Category: Writing

Peter Werbe’s “Eat the Rich & Other Interesting Ideas”

For more than forty years one of our favorite writers, Detroit-based Peter Werbe, has been publishing provocative essays about capitalism, technology, religion, politics, and popular culture in the anarchist journal The Fifth Estate, where he’s long been an indispensable member of the editorial collective. Some of his best work is now organized in a compulsively readable...

Michael Hemmingson’s “Pictures of Houses with Water Damage”

“Pictures of Houses with Water Damage,” a collection of very short stories by the  late poet and novelist Michael Hemmingson, crossed our transom more than a dozen years after its original 2010 publication. Seldom has an author’s distinctive voice spoken so directly to our sense of humor and sense of pathos. Filled with characters experiencing...

Notes from the Road

In Notes from the Road, the debut book from Mike Ingram, a writing professor from Philadelphia makes a week-long car trip across America, where he finds space to reflect on his middle-aged life — and Life. (And America, and writing, and everything else.) Heavy, right? While the book possesses the gravity of serious reflection, it’s actually...

Source Notes: Seventh Decade

The latest poetry collection from prolific author Heather Tosteson, Source Notes: Seventh Decade, is one of those treasured books one finishes and begins to read again. At turns searching and assured, troubled and contented, the poems here range from the deeply personal — including terrible trauma and recovery — to the universally felt. Ostensibly a meditation...

MichaelKohlhaas.org

If you have the stomach for in-depth reporting on corruption in Los Angeles — at City Hall, on the City Council, the police force, everywhere there’s money and power — the citizen journalist Michael Kohlhaas is a necessary read. Just like old-fashioned investigative reporters used to do before being co-opted by papers uninterested in offending...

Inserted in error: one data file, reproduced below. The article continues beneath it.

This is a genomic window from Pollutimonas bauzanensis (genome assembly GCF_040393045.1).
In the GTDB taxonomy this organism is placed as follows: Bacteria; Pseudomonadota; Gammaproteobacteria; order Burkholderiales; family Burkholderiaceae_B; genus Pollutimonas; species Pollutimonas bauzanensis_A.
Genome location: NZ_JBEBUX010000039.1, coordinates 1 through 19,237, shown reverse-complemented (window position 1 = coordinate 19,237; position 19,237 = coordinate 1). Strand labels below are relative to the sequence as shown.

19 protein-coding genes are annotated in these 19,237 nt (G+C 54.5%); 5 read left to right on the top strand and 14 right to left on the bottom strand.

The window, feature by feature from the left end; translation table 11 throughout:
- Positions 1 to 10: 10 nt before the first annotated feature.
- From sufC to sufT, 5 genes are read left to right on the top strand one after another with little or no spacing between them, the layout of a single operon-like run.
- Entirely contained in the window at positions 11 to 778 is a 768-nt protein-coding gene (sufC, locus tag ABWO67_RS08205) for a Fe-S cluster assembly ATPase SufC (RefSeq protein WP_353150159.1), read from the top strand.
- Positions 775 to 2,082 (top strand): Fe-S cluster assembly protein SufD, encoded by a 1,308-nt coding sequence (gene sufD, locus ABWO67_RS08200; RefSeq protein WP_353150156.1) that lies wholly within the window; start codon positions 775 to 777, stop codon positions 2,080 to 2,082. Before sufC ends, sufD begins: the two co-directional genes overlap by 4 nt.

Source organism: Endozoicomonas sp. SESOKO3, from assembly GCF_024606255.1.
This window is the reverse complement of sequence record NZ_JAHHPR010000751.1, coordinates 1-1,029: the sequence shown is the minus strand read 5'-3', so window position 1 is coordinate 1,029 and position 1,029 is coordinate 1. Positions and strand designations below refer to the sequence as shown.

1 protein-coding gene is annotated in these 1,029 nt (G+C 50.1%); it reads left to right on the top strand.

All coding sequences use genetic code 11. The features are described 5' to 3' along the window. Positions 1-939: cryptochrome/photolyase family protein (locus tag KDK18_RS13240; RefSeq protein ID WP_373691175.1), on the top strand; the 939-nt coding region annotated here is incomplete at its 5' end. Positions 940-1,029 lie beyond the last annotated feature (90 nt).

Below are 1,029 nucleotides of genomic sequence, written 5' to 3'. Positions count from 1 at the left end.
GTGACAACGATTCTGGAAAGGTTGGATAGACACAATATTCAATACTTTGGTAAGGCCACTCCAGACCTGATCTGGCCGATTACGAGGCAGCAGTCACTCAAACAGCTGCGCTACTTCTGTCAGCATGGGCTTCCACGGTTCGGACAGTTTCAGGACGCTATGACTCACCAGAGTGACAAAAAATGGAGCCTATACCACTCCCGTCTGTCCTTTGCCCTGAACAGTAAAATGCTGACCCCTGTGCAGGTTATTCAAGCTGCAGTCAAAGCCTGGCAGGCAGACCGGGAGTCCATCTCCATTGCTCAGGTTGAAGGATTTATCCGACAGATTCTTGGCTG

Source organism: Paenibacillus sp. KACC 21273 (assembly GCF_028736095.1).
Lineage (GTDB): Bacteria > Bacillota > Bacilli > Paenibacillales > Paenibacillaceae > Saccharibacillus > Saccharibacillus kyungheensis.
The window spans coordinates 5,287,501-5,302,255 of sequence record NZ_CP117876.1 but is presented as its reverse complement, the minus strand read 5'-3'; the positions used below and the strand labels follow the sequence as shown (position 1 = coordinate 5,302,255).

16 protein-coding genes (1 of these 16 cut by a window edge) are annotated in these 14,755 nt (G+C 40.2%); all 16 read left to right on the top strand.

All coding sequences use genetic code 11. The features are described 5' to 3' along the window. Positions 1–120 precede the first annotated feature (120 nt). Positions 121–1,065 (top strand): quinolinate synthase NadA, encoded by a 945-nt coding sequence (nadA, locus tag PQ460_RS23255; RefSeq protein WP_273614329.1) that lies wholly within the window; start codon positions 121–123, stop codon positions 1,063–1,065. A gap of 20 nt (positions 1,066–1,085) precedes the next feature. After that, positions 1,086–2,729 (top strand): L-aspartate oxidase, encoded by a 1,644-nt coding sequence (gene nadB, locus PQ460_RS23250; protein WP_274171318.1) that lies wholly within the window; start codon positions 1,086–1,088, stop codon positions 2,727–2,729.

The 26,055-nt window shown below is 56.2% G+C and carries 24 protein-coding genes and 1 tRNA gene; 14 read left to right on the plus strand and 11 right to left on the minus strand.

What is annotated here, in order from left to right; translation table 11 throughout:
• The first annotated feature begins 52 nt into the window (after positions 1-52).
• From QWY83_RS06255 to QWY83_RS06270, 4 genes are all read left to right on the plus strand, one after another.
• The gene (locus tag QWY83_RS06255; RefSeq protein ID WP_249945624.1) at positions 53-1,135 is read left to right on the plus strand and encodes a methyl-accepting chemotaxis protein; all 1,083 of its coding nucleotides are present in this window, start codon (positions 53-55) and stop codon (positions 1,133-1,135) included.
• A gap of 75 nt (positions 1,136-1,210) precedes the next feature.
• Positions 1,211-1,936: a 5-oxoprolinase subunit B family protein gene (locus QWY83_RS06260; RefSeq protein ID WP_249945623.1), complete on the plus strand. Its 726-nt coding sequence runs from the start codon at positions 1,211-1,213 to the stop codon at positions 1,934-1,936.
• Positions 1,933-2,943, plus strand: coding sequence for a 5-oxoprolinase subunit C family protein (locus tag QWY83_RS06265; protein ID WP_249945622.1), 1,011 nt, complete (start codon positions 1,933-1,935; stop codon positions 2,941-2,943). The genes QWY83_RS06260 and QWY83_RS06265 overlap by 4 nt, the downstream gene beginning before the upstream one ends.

Mercy

Exploring the fascinating (and disturbing) connection between an obsession with “true crime” television and one chronically ill woman’s serial surgeries and medical emergencies, Marcia Trahan’s bravely honest memoir Mercy compels readers to consider the omnipresent violence — both literal and figurative — visited upon women’s bodies. Not a jolly subject, right? Surprisingly, Trahan’s telling of her...

Announcement: Why You’ll Be Hearing Less from Me

Today I’m delighted to announce my semi-retirement from writing. It’s been more than 30 years I’ve been doing this professionally, 20 years since my first book. Now it’s time to do something else. For the people who care about my work, don’t worry. Writing will continue. These essay Thoughts will continue (probably) to be published...

Valerie Fox’s “Insomniatic”

Half way through Valerie Fox’s sensational poetry chapbook “Insomniatic,” it dawned on me that her poems are funny — effortlessly. They’re not jokey or gimmicky, so why all the deep humor? Because they’re remarkably real, and each person’s version of reality is usually the darkest and brightest comedy of all. Fox’s work has an undercurrent of...

The World As It Is

We don’t normally feature in this space books that are more than five years old. But “The World As it Is: Dispatches on the Myth of Human Progress” seems to us a most necessary read in these preposterous times. Authored by the brilliant journalist, social justice advocate and cultural critic Chris Hedges, “The World” is...

Tyrese Coleman’s “How to Sit”

Offered as a “memoir in stories and essays,” the debut book from Tyrese Coleman, “How to Sit,” blurs the lines between genres and categories, focusing, instead, on searingly honest recollection of a childhood — and a life — shaped by unreliable women and predatory men. Coleman’s prose is spare, direct, powerful. “I am the product...